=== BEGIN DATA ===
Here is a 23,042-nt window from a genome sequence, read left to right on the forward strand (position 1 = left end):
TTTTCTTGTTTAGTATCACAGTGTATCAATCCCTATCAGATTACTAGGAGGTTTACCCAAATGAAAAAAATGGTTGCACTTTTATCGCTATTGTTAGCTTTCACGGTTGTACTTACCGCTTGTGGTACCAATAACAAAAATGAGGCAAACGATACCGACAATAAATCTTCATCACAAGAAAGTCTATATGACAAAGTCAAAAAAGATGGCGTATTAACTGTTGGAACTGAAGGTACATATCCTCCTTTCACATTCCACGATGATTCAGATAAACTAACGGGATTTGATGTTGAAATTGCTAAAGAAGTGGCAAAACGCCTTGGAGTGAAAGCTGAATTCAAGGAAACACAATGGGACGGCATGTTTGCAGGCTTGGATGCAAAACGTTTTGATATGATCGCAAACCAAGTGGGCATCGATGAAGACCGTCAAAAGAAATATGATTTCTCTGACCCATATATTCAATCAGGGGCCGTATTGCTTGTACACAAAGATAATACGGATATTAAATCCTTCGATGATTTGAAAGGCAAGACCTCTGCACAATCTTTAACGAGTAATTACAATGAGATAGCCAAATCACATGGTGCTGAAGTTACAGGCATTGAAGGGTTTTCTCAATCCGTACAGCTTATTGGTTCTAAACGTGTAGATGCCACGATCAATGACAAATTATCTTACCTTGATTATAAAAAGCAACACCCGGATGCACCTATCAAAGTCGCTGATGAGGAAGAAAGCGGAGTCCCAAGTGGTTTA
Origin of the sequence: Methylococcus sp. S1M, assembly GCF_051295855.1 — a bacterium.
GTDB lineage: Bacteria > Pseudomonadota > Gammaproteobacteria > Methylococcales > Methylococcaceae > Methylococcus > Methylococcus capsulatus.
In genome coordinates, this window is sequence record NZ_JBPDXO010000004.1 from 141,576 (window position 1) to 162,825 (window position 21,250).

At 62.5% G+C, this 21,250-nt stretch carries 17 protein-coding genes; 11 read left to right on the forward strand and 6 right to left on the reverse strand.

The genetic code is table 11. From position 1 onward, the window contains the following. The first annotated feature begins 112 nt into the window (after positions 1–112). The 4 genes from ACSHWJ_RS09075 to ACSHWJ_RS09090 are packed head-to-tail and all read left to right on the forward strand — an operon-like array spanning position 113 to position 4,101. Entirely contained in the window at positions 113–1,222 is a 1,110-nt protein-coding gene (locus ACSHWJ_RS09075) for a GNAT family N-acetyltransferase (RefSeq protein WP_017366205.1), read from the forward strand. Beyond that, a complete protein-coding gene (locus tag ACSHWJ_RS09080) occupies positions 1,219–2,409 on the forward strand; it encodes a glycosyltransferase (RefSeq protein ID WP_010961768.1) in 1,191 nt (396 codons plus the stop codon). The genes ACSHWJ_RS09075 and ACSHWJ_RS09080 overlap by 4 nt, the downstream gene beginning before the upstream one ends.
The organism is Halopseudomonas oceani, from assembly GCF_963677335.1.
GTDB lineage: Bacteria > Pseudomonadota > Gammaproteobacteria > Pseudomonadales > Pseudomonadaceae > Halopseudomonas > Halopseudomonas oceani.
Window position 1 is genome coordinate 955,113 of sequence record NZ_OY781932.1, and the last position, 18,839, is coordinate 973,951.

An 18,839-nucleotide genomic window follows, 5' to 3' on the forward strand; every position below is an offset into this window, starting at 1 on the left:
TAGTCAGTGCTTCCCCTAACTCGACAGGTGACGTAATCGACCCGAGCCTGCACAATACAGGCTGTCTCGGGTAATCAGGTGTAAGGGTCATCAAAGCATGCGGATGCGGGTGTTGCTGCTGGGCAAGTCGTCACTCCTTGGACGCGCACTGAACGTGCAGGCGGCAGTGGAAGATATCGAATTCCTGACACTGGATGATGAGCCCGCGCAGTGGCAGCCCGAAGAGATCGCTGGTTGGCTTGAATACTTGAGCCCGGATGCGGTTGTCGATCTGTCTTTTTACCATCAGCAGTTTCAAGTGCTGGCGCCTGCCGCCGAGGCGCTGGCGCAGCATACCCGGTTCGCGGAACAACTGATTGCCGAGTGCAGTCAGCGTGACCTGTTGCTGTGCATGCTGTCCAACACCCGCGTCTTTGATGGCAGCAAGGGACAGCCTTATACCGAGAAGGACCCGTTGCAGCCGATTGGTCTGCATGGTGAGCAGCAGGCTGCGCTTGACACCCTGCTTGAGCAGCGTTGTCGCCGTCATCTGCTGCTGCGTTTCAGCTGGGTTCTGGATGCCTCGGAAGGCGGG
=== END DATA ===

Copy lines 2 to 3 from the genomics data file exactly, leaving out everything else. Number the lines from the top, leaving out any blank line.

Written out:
TTTTCTTGTTTAGTATCACAGTGTATCAATCCCTATCAGATTACTAGGAGGTTTACCCAAATGAAAAAAATGGTTGCACTTTTATCGCTATTGTTAGCTTTCACGGTTGTACTTACCGCTTGTGGTACCAATAACAAAAATGAGGCAAACGATACCGACAATAAATCTTCATCACAAGAAAGTCTATATGACAAAGTCAAAAAAGATGGCGTATTAACTGTTGGAACTGAAGGTACATATCCTCCTTTCACATTCCACGATGATTCAGATAAACTAACGGGATTTGATGTTGAAATTGCTAAAGAAGTGGCAAAACGCCTTGGAGTGAAAGCTGAATTCAAGGAAACACAATGGGACGGCATGTTTGCAGGCTTGGATGCAAAACGTTTTGATATGATCGCAAACCAAGTGGGCATCGATGAAGACCGTCAAAAGAAATATGATTTCTCTGACCCATATATTCAATCAGGGGCCGTATTGCTTGTACACAAAGATAATACGGATATTAAATCCTTCGATGATTTGAAAGGCAAGACCTCTGCACAATCTTTAACGAGTAATTACAATGAGATAGCCAAATCACATGGTGCTGAAGTTACAGGCATTGAAGGGTTTTCTCAATCCGTACAGCTTATTGGTTCTAAACGTGTAGATGCCACGATCAATGACAAATTATCTTACCTTGATTATAAAAAGCAACACCCGGATGCACCTATCAAAGTCGCTGATGAGGAAGAAAGCGGAGTCCCAAGTGGTTTA
Origin of the sequence: Methylococcus sp. S1M, assembly GCF_051295855.1 — a bacterium.